Black & Decker began selling portable electric drills to consumers in 1946; they released a hedge trimmer attachment not long after that.  I have one on my garage shelf; bulky and heavy, but in its day it certainly beat manual trimmers.

     

    LL

    • Thanks 1

  7. 5 minutes ago, Imis Twohofon,SASS # 46646 said:

    I would be willing to wager that the pictured drain plug/oilpan had been impacted on something and cracked ( with no leakage) prior to attempting to remove the plug.

     

    Imis

     

    Exactly what I was thinking - vulnerable, exposed low point on the oil pan, combined with famously rough and uneven Turkish roads.  

     

    LL


  8. From Wiki:

     

        

    Historically lawyers in most European countries were addressed with the title of doctor, and countries outside of Europe have generally followed the practice of the European country which had policy influence through colonization. The first university degrees, starting with the law school of the University of Bologna (or glossators) in the 11th century, were all law degrees and doctorates.[226] Degrees in other fields did not start until the 13th century, but the doctor continued to be the only degree offered at many of the old universities until the 20th century. Therefore, in many of the southern European countries, including Portugal and Italy, lawyers have traditionally been addressed as “doctor,” a practice, which was transferred to many countries in South America and Macau. The term "doctor" has since fallen into disuse, although it is still a legal title in Italy and in use in many countries outside of Europe.[227]

    In French- (France, Quebec, Belgium, Luxembourg, French-speaking area of Switzerland) and Dutch-speaking countries (Netherlands, Belgium), legal professionals are addressed as Maître ..., abbreviated to Me ... (in French) or Meester ..., abbreviated to mr. ... (in Dutch).

    The title of doctor has never been used to address lawyers in England or other common law countries (with the exception of the United States). This is because until 1846 lawyers in England were not required to have a university degree and were trained by other attorneys by apprenticeship or in the Inns of Court.[228] Since law degrees started to become a requirement for lawyers in England, the degree awarded has been the undergraduate LL.B. In South Africa holders of a LL.B, who have completed a year of pupillage and have been admitted to the bar may use the title "Advocate", abbreviated to "Adv" in written correspondence. Holders of an LL.B who have completed two years of clerkship with a principal Attorney and passed all four board exams may be admitted as an "Attorney" and refer to themselves as such. Likewise, Italian law graduates who have qualified for the bar use the title "Avvocato", abbreviated in "Avv."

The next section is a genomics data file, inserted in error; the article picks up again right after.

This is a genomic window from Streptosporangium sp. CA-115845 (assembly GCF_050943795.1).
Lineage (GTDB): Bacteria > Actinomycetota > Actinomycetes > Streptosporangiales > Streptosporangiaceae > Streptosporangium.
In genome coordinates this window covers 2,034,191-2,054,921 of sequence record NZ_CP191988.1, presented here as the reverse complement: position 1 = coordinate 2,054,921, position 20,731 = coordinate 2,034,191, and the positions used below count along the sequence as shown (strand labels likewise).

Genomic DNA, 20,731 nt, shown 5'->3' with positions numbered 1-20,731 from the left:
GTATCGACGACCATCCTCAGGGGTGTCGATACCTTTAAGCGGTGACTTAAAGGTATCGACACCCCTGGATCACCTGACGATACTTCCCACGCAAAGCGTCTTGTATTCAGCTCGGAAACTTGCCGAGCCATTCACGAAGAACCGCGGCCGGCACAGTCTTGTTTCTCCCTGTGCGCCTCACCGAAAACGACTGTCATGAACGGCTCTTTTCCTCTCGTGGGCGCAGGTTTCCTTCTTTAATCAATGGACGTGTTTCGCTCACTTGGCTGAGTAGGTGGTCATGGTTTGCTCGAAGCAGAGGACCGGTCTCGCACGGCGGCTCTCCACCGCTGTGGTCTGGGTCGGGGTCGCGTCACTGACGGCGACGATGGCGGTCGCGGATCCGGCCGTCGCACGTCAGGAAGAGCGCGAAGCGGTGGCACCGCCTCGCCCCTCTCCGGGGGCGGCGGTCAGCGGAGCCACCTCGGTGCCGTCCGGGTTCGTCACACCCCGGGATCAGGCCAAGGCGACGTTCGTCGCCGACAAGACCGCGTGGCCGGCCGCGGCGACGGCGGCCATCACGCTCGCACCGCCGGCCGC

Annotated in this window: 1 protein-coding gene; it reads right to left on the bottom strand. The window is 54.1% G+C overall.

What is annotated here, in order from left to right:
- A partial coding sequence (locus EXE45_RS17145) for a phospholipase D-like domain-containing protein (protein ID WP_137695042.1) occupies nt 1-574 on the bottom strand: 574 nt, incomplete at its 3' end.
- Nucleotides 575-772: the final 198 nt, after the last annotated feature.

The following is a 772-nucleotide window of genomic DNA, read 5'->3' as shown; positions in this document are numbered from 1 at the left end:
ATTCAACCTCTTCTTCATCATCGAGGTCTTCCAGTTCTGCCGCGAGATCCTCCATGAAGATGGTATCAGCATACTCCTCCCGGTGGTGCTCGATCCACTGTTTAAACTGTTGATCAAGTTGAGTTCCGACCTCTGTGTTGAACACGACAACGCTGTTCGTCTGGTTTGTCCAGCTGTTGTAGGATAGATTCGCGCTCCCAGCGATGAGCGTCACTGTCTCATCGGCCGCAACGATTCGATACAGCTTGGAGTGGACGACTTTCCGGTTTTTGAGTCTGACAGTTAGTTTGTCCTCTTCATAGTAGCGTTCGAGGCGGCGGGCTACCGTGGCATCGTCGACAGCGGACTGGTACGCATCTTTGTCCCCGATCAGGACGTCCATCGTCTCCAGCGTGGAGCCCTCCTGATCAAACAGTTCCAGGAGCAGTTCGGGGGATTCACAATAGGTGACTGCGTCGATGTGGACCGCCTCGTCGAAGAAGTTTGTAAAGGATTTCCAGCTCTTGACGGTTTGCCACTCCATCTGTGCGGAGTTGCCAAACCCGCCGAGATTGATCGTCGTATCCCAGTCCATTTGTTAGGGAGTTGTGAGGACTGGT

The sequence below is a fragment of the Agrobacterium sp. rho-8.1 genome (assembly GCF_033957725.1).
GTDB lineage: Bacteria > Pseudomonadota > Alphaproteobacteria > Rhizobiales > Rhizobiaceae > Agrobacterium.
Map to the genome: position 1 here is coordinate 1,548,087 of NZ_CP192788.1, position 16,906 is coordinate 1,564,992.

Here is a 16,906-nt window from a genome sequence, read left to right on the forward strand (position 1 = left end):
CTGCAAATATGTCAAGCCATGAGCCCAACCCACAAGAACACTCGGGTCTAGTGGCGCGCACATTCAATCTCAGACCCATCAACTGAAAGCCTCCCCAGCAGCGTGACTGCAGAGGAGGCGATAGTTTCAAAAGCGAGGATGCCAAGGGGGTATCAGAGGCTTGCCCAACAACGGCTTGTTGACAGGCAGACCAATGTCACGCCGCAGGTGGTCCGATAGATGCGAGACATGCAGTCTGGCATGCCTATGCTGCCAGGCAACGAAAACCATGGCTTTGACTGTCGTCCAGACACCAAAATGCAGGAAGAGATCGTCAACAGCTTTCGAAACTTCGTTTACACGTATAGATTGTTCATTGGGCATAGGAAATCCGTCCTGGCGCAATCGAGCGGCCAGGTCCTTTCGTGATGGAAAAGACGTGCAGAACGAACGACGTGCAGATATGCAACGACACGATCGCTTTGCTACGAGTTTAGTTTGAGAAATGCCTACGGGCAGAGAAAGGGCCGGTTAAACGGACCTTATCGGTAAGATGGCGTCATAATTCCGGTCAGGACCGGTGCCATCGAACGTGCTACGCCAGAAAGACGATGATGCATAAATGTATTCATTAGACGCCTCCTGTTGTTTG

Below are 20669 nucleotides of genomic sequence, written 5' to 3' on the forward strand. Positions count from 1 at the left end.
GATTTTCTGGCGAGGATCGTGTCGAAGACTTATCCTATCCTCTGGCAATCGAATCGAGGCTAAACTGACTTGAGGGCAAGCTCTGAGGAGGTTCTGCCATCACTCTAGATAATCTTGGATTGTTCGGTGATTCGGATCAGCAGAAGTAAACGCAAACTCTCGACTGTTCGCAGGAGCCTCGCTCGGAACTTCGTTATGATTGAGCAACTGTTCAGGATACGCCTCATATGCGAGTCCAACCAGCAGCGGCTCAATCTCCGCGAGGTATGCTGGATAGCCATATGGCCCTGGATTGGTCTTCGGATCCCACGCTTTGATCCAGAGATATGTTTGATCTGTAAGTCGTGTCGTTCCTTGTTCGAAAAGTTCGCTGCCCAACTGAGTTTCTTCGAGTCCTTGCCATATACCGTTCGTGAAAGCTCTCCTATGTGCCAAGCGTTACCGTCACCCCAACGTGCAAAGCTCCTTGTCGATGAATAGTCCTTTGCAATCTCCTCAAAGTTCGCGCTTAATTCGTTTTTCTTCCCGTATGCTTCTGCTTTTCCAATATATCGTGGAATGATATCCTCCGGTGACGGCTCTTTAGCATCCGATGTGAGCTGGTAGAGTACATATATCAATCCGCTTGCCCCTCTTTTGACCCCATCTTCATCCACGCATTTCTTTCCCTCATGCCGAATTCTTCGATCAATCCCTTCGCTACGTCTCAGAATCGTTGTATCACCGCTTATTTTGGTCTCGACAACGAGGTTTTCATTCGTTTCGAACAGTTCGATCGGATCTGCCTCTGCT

Even though most lawyers in the United States do not use any titles, the law degree in that country is the Juris Doctor, a professional doctorate degree,[229] and some J.D. holders in the United States use the title of "Doctor" in professional[230] and academic situations.

    In countries where holders of the first law degree traditionally use the title of doctor (e.g. Peru, Brazil, Macau, Portugal, Argentina), J.D. holders who are attorneys will often use the title of doctor as well.[231] It is common for English-language male lawyers to use the honorific suffix "Esq." (for "Esquire"). In the United States the style is also used by female lawyers.

    In many Asian countries, holders of the Juris Doctor degree are also called "博士" (doctor).[232]

    • Like 2

  9. 49 minutes ago, bgavin said:

    Here in my section of the 3rd World of the PRK, power outages are routine.
    In the summer, we have rotating brown-outs because of user overload.
    In the winter, we have blown transformers and downed lines as a result of poor line maintenance.

    A house generator that runs on NatGas would work in my area.
    The gas mains in our street are not as old as other sections of the PG&E system, and less likely to explode like they did in Daly City.
    Our NatGas supply has been very constant for nearly 30 years in this house.
    We have a gas water heater and gas fireplace insert.. neither requires A/C power to run during an outage.

     

    This is where things get tough around here, and partially explain my delay.  We have no natural gas line on our road.  It stops at the corner of an intersecting way.  Utility says it has no plan to extend the line - too costly (they say).  So that leaves propane or gasoline.  Gasoline is too fussy to store for extended periods, and probably hard to get if there is an extended event or disaster.  Propane requires a substantial tank, and given our rocky soil, burying one is extremely expensive (if possible at all).

     

    Power came back on 10 minutes ago.  Hit "Forget" until the next time.

     

    LL

    • Haha 3